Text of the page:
1. The attacker begins by compromising user credentials, or obtaining them through alternate means, of an account that can make changes to DNS records.
  2. Next, the attacker alters DNS records, like Address (A), Mail Exchanger (MX), or Name Server (NS) records, replacing the legitimate address of a service with an address the attacker controls. This enables them to direct user traffic to their own infrastructure for manipulation or inspection before passing it on to the legitimate service, should they choose. This creates a risk that persists beyond the period of traffic redirection.
  3. Because the attacker can set DNS record values, they can also obtain valid encryption certificates for an organization’s domain names. This allows the redirected traffic to be decrypted, exposing any user-submitted data. Since the certificate is valid for the domain, end users receive no error warnings.


NCCIC recommends the following best practices to help safeguard networks against this threat:

  • Update the passwords for all accounts that can change organizations’ DNS records.
  • Implement multifactor authentication on domain registrar accounts, or on other systems used to modify DNS records.
  • Audit public DNS records to verify they are resolving to the intended location.
  • Search for encryption certificates related to domains and revoke any fraudulently requested certificates.



  • January 24, 2019: Initial version

DHS Emergency Directive For DNS Management


DHS-CISAThe Department of Homeland Security has issued an emergency directive regarding the management of DNS files in response to what is believed to be aggressive hacking originating in Iran.

Malicious actors tracked to that country have been aggressively targeting DNS management sites, obtaining user credentials and then editing DNS records to point unsuspecting web site visitors to a malicious web site.  Here is what takes place:

  • Hackers gain access to the site that manages a company’s DNS records.  These are the records that translate IP addresses to more common text.  For example, correlates to an IP address on the Internet where that web site lives.  The hackers repoint www to another IP address, where they are hosting a malicous site that looks like the original site.  This allows the hackers to steal your identity or other information, depending what details you enter in to that site.
  • Once the hackers have done their work, the revert the DNS record back to the original web site and move on.  It’s possible you may not even know this has taken place.

The DHS emergency directive recommends putting two factor authentication (2FA) in front of the account through which you manage your DNS records.  2FA requires an additional step, in addition to entering your username and password to login to the site.  Most will offer a few options, the most common being a text message with a one time code that you need to enter, or the use of an authenticator app like Google Authenticator or Microsoft Authenticator, which generate random codes you have to enter to complete the login process.  Both of these are available in your app store.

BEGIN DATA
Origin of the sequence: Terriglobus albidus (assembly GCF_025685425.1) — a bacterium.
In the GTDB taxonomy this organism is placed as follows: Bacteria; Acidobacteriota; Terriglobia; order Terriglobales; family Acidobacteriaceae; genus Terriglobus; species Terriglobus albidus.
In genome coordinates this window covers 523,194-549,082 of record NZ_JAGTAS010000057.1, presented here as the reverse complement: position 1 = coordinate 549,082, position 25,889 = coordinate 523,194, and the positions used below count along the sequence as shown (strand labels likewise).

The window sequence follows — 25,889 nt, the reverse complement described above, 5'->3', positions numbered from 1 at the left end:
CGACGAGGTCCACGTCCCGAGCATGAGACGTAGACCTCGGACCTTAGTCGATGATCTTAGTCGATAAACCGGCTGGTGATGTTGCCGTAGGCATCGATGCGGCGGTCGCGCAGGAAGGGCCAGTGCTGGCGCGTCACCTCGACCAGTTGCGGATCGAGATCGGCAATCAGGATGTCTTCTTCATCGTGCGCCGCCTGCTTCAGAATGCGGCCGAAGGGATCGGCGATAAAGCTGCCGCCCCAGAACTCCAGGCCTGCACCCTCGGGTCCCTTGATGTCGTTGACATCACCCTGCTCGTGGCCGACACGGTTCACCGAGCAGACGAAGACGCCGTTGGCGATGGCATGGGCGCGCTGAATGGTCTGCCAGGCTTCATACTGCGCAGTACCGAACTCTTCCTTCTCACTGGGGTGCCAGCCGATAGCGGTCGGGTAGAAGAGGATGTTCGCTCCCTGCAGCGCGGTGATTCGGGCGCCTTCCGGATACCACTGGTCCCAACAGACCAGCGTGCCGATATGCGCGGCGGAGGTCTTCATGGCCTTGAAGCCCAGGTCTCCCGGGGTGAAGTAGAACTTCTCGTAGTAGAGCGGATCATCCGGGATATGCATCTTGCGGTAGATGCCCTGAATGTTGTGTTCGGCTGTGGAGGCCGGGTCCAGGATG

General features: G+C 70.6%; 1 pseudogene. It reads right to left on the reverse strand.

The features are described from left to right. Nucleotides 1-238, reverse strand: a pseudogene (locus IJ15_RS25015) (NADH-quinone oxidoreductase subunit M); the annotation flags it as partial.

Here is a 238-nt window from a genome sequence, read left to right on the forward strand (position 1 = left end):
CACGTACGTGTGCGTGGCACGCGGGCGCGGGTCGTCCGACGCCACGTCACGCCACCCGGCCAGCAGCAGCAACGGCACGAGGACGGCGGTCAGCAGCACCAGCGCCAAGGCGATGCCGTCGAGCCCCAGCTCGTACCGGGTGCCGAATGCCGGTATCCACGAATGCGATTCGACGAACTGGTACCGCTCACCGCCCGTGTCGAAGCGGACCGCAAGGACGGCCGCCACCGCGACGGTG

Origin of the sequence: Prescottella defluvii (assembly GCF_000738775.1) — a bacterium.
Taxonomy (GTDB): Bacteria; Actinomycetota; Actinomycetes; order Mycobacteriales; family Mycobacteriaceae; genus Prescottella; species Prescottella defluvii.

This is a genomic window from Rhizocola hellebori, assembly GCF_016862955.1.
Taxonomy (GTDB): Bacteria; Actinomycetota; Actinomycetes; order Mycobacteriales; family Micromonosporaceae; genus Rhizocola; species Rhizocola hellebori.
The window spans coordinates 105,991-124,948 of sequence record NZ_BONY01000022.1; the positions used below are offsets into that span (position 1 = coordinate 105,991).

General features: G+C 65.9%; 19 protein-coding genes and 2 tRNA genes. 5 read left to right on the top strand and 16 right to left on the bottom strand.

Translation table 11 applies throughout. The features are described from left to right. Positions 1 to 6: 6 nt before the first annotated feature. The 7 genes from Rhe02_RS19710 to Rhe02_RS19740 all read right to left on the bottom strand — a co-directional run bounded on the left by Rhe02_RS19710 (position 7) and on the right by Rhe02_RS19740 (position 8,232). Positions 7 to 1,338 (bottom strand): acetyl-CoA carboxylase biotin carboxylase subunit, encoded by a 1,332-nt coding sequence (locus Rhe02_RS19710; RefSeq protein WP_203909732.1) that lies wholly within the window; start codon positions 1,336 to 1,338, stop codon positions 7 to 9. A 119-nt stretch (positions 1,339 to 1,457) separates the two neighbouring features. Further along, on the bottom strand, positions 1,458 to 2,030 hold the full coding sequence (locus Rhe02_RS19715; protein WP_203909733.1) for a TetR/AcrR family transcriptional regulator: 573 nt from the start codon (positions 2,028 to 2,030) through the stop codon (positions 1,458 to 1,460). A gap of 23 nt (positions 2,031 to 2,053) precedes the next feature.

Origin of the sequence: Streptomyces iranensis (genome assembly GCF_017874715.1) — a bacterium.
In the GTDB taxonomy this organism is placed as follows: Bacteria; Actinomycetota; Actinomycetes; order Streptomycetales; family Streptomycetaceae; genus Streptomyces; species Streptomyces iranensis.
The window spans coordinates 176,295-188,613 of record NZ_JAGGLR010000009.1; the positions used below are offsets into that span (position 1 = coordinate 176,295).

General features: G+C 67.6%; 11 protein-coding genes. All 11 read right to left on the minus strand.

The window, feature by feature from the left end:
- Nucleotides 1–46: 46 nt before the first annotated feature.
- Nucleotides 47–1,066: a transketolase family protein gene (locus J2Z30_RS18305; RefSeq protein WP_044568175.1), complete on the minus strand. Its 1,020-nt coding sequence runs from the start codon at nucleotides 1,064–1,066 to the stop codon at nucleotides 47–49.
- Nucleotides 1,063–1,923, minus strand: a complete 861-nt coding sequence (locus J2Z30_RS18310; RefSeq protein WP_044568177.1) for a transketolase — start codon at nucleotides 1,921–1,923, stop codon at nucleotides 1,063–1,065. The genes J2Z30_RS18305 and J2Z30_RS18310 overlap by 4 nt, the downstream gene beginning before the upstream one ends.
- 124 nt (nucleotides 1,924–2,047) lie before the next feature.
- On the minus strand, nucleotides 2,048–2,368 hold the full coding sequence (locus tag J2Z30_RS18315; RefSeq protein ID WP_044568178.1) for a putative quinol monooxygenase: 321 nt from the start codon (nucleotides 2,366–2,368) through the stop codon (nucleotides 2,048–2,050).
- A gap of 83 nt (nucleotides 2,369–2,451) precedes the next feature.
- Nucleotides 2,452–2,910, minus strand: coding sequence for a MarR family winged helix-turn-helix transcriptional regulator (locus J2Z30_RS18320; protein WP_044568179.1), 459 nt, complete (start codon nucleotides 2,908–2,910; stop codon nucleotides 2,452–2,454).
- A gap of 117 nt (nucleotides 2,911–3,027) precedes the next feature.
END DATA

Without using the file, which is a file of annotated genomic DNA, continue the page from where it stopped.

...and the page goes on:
As an example, GoDaddy is a very popular company that hosts DNS records for their customers.  GoDaddy allows 2FA to be enabled on your login that you use to manage DNS if you host it with them.  If you do, you should enable this immediately as it is the best defense against this threat.  Other popular organizations that host DNS are companies like Network Solutions, Rackspace, and more.  You should enable 2FA where ever your DNS is hosted and if the company you host with does not support 2FA, you should move your domain to company that does.

If you would like to read the emergency directive, click here for a PDF of the directive or click here for the online directive.

The Clock Starts Ticking Today


As I posted a few days ago, Windows 7/Server 2008 End of Support happens one year from today on January 14, 2020.

2020EOLDon’t sit back and relax, thinking you’ve got a year.  You don’t.  If you are like many companies, you may still have a substantial number of computers running Windows 7 and some servers running Server 2008 and 2008R2.  It takes time to plan for widescale replacements like this and if you don’t start planning now, you will be in a pinch come this time next year, scrambling to get your replacements done.  Don’t be that company.

Start planning now and make a plan to methodically replace the necessary systems throughout 2019 so come this time next year, your users will be well settled in with the new operating systems.  Most importantly, you will be safe from the hackers who will be waiting at the gates to exploit any organization who has not completed these necessary upgrades.